Roy Pea and Clifford Nass, communication researchers at Stanford (2010) surveyed over 3,400 girls, ages 8 to 12, all subscribers to Discovery Girls magazine, about their electronic diversions and their social and emotional lives. The results were unsettling.
The girls took the survey online, which asked about the time they spent watching video (television, YouTube, movies) listening to music, reading, doing homework, emailing, posting to Facebook, texting, instant messaging, talking on the phone and video chatting. Basically, what every girl does outside of school hours. They also asked how often the girls were doing two or more of these activities at the same time.
The girls’ answers showed that multitasking is a major drag. The results indicated that girls who spent many hours watching videos and using online communication reported negative personal experiences:
- feeling less social success,
- not feeling normal,
- having more friends whom parents perceived as bad influences,
- and sleeping less (no surprise there).
Of course, a definite cause-and-effect can’t be proved with a survey but the results are cautionary.
But the survey also asked the girls a different, and very important, question: How much time do you spend participating in face-to-face conversations with other people?
The researchers found the opposite effects: Higher levels of face-to-face communication were associated with greater social success, greater feelings of normalcy, more sleep and fewer friends whom parents judged to be bad influences. Ok, like this is key, right? Here’s the message that modern families need to get: Our kids learn the complicated task of interpreting emotions by watching the faces of other people and interacting with them. You want emotional intelligent empathic kids, right? Monitor their media diets! Especially in adolescence, a highly sensitive period of brain development.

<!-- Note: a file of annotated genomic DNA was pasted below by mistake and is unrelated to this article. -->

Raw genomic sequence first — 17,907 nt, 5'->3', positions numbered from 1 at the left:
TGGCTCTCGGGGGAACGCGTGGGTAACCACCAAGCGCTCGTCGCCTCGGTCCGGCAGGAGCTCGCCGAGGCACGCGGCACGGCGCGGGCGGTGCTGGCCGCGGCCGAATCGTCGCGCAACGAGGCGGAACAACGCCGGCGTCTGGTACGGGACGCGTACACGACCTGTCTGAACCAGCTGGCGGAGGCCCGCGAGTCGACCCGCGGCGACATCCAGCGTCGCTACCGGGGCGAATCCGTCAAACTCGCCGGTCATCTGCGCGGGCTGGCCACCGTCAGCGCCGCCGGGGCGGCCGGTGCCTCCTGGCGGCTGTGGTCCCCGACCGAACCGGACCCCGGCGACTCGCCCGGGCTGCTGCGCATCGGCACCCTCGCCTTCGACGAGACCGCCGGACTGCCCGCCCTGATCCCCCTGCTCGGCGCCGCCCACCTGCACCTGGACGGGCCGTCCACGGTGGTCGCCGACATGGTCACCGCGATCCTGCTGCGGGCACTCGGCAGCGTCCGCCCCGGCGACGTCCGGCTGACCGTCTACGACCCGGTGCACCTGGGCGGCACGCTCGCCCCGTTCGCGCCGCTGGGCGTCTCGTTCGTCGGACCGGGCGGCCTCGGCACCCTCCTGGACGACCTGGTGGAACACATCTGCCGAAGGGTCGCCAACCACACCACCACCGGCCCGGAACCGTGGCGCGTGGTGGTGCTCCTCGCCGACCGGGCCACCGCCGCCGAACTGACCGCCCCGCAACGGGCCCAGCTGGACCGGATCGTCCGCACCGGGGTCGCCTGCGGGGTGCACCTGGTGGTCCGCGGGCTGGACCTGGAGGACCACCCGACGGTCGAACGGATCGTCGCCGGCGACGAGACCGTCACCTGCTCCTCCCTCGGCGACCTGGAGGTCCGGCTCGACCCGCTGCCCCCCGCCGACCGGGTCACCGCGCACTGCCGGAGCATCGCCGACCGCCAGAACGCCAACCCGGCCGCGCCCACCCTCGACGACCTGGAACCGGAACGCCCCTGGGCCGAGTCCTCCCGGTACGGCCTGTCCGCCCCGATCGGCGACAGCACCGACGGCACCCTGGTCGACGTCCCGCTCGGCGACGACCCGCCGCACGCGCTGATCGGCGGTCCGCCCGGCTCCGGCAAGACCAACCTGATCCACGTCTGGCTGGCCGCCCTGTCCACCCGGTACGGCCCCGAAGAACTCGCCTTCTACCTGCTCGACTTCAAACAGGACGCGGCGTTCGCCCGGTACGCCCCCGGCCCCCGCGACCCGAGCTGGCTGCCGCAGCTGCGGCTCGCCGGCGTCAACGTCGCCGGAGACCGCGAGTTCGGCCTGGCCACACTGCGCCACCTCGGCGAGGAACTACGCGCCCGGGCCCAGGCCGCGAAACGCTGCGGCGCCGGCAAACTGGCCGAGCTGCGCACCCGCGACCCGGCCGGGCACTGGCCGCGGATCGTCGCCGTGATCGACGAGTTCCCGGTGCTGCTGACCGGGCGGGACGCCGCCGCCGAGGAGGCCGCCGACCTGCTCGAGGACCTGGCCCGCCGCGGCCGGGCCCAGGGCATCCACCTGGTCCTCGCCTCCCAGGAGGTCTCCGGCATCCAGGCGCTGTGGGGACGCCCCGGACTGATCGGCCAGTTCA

I confess that I love texting with my daughters. Just at a time when they are pulling away, a short text seems like a token of love. Sending an Emoji infused text when I’m out of town – a smiley face blowing a kiss – or my favorite, a crescent moon – approximates a sentiment of caring. It’s virtual parenting. These digital doodads also fill a gap when, god forbid, you actually try to give your a teen a goodnight kiss in person. Emojis are like an emotional mom-aide. This techno-luv is all well and good but can’t ever truly compensate for the real thing. So in my home, we are trying to make a concerted effort in balancing things out when it comes to media. In the end, the work is less about stopping the floodgates of technology and more about spending time together in meaningful ways. It’s good for the heart and it’s good for the brain. We have to do this now because when they grow up, we really want them to be able to look someone in the eye, shake a hand, speak with purpose and be emotionally connected.
* * *
For more on girls and social media, check out my teleclass: Keeping Your Daughter Safe: What You Need To Know About What Girls are Doing Online.
The Female Brain by Louann Brizendine
Grown Up Digital: How the New Generation is Changing your World. By Don Tapscott